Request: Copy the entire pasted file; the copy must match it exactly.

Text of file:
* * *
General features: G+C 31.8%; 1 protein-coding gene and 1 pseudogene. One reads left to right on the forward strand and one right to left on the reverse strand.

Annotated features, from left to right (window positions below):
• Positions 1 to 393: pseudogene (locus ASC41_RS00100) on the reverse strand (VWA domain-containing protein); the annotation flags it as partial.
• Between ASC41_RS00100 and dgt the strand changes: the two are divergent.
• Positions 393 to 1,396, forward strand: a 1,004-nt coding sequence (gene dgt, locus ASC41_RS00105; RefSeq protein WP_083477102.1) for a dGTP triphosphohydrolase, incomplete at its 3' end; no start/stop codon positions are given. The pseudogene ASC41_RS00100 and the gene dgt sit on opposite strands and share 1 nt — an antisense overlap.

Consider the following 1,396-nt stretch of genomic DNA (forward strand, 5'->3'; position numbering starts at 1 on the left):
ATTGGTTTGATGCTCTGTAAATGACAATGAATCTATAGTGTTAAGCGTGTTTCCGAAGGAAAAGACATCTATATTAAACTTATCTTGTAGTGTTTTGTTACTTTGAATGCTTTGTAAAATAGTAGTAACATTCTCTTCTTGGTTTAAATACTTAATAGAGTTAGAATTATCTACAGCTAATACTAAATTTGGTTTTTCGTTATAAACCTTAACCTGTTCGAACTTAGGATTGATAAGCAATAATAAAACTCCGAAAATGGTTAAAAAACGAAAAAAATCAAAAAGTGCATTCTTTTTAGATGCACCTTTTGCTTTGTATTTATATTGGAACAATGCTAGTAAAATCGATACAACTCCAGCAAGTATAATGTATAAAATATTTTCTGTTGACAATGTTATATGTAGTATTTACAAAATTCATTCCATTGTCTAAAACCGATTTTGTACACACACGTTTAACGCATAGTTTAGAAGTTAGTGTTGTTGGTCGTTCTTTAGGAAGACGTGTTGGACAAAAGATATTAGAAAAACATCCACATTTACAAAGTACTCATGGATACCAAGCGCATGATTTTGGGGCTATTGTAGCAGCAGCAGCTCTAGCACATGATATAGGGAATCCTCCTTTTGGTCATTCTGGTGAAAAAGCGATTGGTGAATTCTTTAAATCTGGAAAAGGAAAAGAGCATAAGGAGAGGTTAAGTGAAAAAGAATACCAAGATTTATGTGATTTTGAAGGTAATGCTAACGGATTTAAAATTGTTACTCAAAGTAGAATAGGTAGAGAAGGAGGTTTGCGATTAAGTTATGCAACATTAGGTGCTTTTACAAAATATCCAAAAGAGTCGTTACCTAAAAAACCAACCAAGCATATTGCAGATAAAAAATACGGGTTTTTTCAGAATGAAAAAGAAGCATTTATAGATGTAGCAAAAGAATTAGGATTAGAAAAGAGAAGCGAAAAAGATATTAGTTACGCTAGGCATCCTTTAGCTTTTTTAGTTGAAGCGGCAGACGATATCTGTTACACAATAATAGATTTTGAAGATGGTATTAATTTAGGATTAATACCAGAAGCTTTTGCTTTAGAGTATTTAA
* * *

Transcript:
General features: G+C 31.8%; 1 protein-coding gene and 1 pseudogene. One reads left to right on the forward strand and one right to left on the reverse strand.

Annotated features, from left to right (window positions below):
• Positions 1 to 393: pseudogene (locus ASC41_RS00100) on the reverse strand (VWA domain-containing protein); the annotation flags it as partial.
• Between ASC41_RS00100 and dgt the strand changes: the two are divergent.
• Positions 393 to 1,396, forward strand: a 1,004-nt coding sequence (gene dgt, locus ASC41_RS00105; RefSeq protein WP_083477102.1) for a dGTP triphosphohydrolase, incomplete at its 3' end; no start/stop codon positions are given. The pseudogene ASC41_RS00100 and the gene dgt sit on opposite strands and share 1 nt — an antisense overlap.

Consider the following 1,396-nt stretch of genomic DNA (forward strand, 5'->3'; position numbering starts at 1 on the left):
ATTGGTTTGATGCTCTGTAAATGACAATGAATCTATAGTGTTAAGCGTGTTTCCGAAGGAAAAGACATCTATATTAAACTTATCTTGTAGTGTTTTGTTACTTTGAATGCTTTGTAAAATAGTAGTAACATTCTCTTCTTGGTTTAAATACTTAATAGAGTTAGAATTATCTACAGCTAATACTAAATTTGGTTTTTCGTTATAAACCTTAACCTGTTCGAACTTAGGATTGATAAGCAATAATAAAACTCCGAAAATGGTTAAAAAACGAAAAAAATCAAAAAGTGCATTCTTTTTAGATGCACCTTTTGCTTTGTATTTATATTGGAACAATGCTAGTAAAATCGATACAACTCCAGCAAGTATAATGTATAAAATATTTTCTGTTGACAATGTTATATGTAGTATTTACAAAATTCATTCCATTGTCTAAAACCGATTTTGTACACACACGTTTAACGCATAGTTTAGAAGTTAGTGTTGTTGGTCGTTCTTTAGGAAGACGTGTTGGACAAAAGATATTAGAAAAACATCCACATTTACAAAGTACTCATGGATACCAAGCGCATGATTTTGGGGCTATTGTAGCAGCAGCAGCTCTAGCACATGATATAGGGAATCCTCCTTTTGGTCATTCTGGTGAAAAAGCGATTGGTGAATTCTTTAAATCTGGAAAAGGAAAAGAGCATAAGGAGAGGTTAAGTGAAAAAGAATACCAAGATTTATGTGATTTTGAAGGTAATGCTAACGGATTTAAAATTGTTACTCAAAGTAGAATAGGTAGAGAAGGAGGTTTGCGATTAAGTTATGCAACATTAGGTGCTTTTACAAAATATCCAAAAGAGTCGTTACCTAAAAAACCAACCAAGCATATTGCAGATAAAAAATACGGGTTTTTTCAGAATGAAAAAGAAGCATTTATAGATGTAGCAAAAGAATTAGGATTAGAAAAGAGAAGCGAAAAAGATATTAGTTACGCTAGGCATCCTTTAGCTTTTTTAGTTGAAGCGGCAGACGATATCTGTTACACAATAATAGATTTTGAAGATGGTATTAATTTAGGATTAATACCAGAAGCTTTTGCTTTAGAGTATTTAA